By Marc S. Sanders

Do you believe in the word of God?

The Book Of Eli directed by The Hughes Brothers will make sure you do.

Faith carries Denzel Washington’s loner character on a journey through a grim, sunburned post apocalyptic wasteland as he protects a rare, sacred text. He has been on a sojourn to reach a final destination out west.

Me, being the religious skeptic these days, might normally find the convenient episodes of survival that Washington encounters as far fetched. However, The Hughes Brothers direct a script penned by Gary Whitta that never mocks the purpose of the film presented. As a viewer it would be rude of me to laugh at how Washington continues to walk when it seems he’s getting shot in the back. I wouldn’t dare misbehave in that manner. Watching The Book Of Eli…well…I feel like I’ve gone to church.

The Loner carries a book he faithfully reads every day as continues his long walk through treacherous, barren and motorcycle pirated lands. If the sun doesn’t blind him and kill him, the various marauders might.

The worst adversary of this bunch is Gary Oldman in yet another treasured villain role. Oldman keeps a tight authority on an “old west” inspired town, commanding from his comfortable leather chair in the upstairs level of the town’s bar (saloon, perhaps?). He’s been tirelessly dispatching men to find a particular book and perhaps it’s the one that The Loner possesses.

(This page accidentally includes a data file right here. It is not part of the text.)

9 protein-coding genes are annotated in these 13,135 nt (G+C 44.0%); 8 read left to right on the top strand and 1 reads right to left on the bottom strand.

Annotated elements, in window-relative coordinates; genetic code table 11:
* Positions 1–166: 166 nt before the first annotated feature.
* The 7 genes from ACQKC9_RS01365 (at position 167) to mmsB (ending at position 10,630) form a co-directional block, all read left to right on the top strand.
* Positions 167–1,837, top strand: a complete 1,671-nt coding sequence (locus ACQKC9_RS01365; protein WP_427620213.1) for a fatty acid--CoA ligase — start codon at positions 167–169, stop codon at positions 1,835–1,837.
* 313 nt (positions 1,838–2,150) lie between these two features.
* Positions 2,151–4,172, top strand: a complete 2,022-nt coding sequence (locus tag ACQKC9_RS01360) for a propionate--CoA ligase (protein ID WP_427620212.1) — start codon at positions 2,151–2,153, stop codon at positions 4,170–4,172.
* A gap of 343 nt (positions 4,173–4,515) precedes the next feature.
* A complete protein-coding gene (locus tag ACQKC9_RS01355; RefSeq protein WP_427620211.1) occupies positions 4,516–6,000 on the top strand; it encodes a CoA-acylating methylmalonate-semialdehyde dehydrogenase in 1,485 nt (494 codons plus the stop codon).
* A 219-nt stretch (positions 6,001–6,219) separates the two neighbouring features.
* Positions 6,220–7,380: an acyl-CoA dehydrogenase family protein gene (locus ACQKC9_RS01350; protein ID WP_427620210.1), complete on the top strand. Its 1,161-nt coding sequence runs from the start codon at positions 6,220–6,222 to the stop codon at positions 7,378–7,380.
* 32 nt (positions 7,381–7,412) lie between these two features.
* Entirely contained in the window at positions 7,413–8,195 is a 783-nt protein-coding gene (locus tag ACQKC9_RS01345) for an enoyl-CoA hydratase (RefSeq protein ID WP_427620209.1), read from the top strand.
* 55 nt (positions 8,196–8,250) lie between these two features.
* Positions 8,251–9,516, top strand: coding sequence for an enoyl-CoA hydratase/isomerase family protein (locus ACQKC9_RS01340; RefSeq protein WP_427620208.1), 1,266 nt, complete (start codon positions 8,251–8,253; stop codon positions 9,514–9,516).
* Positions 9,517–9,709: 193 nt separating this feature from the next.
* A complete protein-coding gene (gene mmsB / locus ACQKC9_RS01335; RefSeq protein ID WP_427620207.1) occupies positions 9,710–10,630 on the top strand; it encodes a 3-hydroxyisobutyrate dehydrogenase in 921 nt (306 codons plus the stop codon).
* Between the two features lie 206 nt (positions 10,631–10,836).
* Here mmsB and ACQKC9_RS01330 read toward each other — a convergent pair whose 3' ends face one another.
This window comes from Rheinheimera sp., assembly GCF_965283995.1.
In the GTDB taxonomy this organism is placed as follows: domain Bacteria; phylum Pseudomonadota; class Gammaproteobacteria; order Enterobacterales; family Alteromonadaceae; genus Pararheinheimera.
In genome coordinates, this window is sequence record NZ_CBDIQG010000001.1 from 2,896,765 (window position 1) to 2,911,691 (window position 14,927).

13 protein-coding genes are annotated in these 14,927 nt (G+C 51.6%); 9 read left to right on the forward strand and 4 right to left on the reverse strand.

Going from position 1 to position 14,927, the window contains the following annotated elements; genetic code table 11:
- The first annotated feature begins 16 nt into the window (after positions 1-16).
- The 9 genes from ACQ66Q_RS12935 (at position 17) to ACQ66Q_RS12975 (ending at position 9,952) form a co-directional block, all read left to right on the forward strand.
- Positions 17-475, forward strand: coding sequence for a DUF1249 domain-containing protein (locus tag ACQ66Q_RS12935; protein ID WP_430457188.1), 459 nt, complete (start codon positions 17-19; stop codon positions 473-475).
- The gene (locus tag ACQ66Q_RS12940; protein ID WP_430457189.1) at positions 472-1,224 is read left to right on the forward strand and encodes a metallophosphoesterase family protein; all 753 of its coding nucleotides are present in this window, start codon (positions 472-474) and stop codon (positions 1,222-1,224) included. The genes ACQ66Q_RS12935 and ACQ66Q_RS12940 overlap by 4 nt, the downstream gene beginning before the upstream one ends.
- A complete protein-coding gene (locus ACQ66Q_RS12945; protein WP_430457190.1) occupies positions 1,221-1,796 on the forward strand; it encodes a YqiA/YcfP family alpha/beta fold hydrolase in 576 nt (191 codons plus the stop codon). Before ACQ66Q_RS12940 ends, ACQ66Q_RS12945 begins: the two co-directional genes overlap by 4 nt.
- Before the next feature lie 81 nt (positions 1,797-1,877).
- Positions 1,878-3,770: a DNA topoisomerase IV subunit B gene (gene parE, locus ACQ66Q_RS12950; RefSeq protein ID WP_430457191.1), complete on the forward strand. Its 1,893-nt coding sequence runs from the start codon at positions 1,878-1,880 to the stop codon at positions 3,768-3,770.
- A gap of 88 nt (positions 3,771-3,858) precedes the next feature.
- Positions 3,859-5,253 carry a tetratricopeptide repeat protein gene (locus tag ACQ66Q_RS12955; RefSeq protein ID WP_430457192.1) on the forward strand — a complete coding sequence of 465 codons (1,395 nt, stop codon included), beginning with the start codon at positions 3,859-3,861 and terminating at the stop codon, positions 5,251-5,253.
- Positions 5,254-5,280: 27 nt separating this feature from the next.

Post-apocalyptic wasteland, a book, a Loner, a villain. That’s the structure of this film along with some side characters like an impactful Mila Kunis and Jennifer Beals. Very simple ingredients allow for well edited moments where Washington can display his unexpected fighting techniques with a gun or a shotgun or a forearm length sword. When he exercises these moments the scenes are outstanding. Oldman is the guy who sits back letting his own horde do the dirty work and only acts when he sees that he has an upper hand. He’s oily, scary and in this dense waste of a future he likely dreams of being a prophet or a high powered evangelical might.

I was so pleasantly surprised by this film. Post apocalyptic films wear on me these days. How much is there to show that I haven’t already seen like abandoned cars, skulls, and deserted highways?

This is different however because Whitta’s script offers a reason to live through this hellish void. I had to wait for it but the ending is a very satisfying conclusion. I loved it, actually.

The Book Of Eli is a great film.


By Marc S. Sanders

Don’t blame Jane Campion.  Blame me. 

The ending to The Power Of The Dog feels ambiguous, but writer and director Campion invites you to think and ponder.  It also helps that I have a good friend who shed some light on how the film actually wrapped up.  I’m grateful because I appreciated the picture even more.  Ironically, my friend didn’t care for the movie.

Technically, Jane Campion directs an absolutely breathtaking film with majestic cinematography and art design of open Montana fields taking place in 1926.  Tech work can only take me so far though, and I appreciated the four different perspectives of the headlining cast that includes Benedict Cumberbatch, Jesse Plemons, Kirsten Dunst and Kodi Smit-McPhee.